MacOS does offer automatic disc encryption for at least 2 "types" of hard drives in the system:

  • Internal APFS Hard Drive with FileVault
  • External Time Machine Hard Drive (If set up in Time Machine Preferences)

Result of diskutil list for external Time Machine Drive via diskutil list:

        /dev/disk3 (external, virtual):
    #:                       TYPE NAME                    SIZE       IDENTIFIER
    0:                  Apple_HFS DISK                +499.4 GB   disk3
                                    Logical Volume on disk2s2
                                    Unlocked Encrypted

As we can see, system manages to encrypt and decrypt Time Machine disk (in this case) automatically


  1. Is there any way in MacOS for automatic external disc encryption and decryption? When disc is plugged, system does decrypt its content and allow normal operations, leaving disc encrypted when disconnected from the system
  2. Would external ssd's with hardware encryption benefit from it using MacOS built-in FileVault features, or does it only apply for disk manufacturer proprietary software?

1 Answer 1


Yes, it is possible for macOS to automatically handle encryption of external drives in the sense that when you plug the disk in, you're asked for an unlock passphrase - and when you unmount the drive, it is encrypted and safe for transport.

An easy way to do this is to open Disk Utility and then plug in an empty external drive. Choose to Partition the drive (make sure the external drive is selected in the left side bar) - and choose to format the drive as "APFS (Encrypted)". You will automatically be asked for a passphrase, and the system will automatically ask you to unlock the drive when plugging it in.

NOTE: Partioning and formatting the drive will erase your existing files on the drive. Please take a backup before doing so!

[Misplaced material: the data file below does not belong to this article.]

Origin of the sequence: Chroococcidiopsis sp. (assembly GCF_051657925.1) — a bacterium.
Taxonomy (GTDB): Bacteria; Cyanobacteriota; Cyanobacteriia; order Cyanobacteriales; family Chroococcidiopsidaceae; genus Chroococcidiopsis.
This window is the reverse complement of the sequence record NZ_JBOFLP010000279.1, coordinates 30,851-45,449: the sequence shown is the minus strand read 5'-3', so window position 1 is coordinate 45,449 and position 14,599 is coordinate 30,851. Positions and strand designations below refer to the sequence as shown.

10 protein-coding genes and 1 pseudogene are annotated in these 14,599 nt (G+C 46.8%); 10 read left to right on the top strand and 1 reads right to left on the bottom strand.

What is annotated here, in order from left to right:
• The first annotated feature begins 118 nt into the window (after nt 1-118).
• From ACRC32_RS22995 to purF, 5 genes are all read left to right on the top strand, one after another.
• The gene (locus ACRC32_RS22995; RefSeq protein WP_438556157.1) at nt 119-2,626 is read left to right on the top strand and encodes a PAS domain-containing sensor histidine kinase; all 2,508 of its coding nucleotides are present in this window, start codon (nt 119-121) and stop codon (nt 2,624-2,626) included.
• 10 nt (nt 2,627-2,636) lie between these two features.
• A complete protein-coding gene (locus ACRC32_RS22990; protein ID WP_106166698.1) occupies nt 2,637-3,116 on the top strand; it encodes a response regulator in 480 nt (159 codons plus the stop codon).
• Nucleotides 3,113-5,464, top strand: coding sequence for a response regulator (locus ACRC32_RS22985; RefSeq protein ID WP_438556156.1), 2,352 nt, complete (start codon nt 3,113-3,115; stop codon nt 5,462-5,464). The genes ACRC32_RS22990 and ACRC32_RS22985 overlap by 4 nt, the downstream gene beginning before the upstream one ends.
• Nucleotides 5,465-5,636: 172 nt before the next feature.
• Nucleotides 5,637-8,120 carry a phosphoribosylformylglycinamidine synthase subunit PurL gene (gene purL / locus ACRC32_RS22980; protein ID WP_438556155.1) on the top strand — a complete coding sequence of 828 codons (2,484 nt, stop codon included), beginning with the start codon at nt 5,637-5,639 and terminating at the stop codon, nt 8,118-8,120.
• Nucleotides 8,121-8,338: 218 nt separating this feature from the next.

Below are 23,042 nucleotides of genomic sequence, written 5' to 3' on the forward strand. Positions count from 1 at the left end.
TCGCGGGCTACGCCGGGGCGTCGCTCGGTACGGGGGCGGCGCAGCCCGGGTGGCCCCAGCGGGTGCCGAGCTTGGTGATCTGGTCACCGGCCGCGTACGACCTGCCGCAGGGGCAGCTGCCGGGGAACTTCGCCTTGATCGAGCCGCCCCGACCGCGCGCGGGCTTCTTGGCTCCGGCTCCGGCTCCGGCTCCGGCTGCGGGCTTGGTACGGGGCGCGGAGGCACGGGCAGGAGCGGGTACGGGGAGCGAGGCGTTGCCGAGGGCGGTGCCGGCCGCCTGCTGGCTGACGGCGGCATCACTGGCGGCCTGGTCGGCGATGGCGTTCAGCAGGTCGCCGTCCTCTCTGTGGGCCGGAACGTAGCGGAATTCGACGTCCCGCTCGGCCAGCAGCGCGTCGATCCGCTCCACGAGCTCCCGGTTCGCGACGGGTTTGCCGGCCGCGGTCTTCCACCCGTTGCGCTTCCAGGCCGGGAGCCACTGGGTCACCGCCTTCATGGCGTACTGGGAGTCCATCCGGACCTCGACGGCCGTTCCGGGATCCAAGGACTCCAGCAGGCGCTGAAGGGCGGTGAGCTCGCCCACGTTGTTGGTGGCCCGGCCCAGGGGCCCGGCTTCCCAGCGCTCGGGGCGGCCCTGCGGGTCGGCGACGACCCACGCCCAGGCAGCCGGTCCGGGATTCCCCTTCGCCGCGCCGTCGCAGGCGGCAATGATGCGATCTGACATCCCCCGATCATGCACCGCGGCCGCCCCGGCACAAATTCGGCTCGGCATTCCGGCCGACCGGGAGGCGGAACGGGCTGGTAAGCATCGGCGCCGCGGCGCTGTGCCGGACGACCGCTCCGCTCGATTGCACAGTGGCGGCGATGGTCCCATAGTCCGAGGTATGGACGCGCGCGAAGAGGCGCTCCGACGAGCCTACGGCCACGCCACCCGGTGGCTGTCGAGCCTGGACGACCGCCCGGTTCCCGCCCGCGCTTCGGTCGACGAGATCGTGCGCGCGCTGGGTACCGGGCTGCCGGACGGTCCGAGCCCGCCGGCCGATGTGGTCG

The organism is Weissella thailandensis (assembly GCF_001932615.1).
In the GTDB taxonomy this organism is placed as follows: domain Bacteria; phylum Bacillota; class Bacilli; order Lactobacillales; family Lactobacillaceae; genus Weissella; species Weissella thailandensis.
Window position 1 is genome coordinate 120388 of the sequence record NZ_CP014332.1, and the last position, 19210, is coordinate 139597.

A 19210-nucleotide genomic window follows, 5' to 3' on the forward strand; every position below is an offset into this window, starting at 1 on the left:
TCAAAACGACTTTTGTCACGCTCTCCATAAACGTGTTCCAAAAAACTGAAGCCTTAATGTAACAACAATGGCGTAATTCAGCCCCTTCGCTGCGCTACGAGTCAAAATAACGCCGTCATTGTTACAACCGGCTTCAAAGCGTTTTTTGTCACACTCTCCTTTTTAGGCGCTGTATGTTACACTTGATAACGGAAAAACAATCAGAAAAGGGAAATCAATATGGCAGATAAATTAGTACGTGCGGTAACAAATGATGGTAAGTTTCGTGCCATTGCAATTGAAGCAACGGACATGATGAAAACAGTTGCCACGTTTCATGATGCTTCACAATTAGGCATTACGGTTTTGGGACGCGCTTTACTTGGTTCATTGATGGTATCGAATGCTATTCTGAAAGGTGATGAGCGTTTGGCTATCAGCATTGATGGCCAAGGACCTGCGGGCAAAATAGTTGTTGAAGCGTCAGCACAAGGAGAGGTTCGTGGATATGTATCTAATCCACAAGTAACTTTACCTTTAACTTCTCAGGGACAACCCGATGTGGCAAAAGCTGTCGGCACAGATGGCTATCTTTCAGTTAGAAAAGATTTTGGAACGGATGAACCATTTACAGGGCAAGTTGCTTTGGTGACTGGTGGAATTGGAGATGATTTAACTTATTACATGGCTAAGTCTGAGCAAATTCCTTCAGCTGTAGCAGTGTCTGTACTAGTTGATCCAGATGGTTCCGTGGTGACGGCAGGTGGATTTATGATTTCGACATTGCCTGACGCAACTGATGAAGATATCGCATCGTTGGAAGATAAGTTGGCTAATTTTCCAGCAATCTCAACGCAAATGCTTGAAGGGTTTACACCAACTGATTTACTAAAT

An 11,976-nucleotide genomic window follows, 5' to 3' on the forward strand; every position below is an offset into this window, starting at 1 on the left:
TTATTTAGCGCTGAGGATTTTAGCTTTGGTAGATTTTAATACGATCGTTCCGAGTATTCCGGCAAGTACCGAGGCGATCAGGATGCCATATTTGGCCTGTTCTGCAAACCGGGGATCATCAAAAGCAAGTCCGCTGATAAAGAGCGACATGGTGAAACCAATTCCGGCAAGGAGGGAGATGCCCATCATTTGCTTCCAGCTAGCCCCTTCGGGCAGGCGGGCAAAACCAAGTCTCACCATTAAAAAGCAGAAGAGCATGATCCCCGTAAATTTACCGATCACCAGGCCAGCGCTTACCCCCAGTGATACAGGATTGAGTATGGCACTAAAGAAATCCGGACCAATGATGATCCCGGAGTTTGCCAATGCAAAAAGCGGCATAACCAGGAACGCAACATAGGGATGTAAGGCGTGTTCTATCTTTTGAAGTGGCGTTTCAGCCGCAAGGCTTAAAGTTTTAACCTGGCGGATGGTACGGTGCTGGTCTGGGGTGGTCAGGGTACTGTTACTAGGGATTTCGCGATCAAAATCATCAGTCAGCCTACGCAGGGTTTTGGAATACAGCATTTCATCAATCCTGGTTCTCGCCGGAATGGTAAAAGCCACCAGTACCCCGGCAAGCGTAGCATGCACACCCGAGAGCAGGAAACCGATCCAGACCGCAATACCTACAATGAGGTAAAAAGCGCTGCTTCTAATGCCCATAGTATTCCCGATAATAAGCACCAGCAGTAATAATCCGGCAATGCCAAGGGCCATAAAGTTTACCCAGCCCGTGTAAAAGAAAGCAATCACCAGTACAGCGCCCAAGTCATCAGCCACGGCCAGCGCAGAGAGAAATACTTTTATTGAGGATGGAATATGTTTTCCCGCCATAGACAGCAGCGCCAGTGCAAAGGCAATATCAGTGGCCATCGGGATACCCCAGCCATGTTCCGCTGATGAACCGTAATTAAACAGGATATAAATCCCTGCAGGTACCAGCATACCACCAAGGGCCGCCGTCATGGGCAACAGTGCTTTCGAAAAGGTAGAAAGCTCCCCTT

Regarding your second question - no, FileVault does not as such benefit from hardware encryption feature on external SSDs. This is really a good thing, as recently it was unveiled that these hardware encryption features on many popular SSDs are really very insecure. For example by having built-in backdoor password that are extremely simple (such as a blank password).

On Windows the BitLocker feature in some cases rely on the external hardware's encryption features, and for those users that meant that their security had been compromised all along. Therefore, even though it sounds counter-intuitive, it was really an advantage that File Vault 2 does not rely on the encryption in the SSD controller of the external drive.

  • Thank you for your answer, just two more questions: 1) Does not relying on hardware encryption affect performance od the Disk? and 2) related to 1 - Is disk being encrypted on the fly or only when being ejected? If latter, what about situation when disk is ejected not properly (eg. just plugged off the computer): would it still be encrypted? Commented Dec 20, 2018 at 11:29
  • 1) Depends on the disk. But as long as you have a relatively modern machine, it is not noticeable. 2) On the fly.
    – jksoegaard
    Commented Dec 20, 2018 at 11:57
  • In my experience its about a 20% performance hit. I think Apple should allow those of us that are good at firmware updates to use SED and store the password in the keychain for auto-mounting, then at least we can change the password without losing the entire disk.
    – malhal
    Commented Nov 13, 2023 at 15:39

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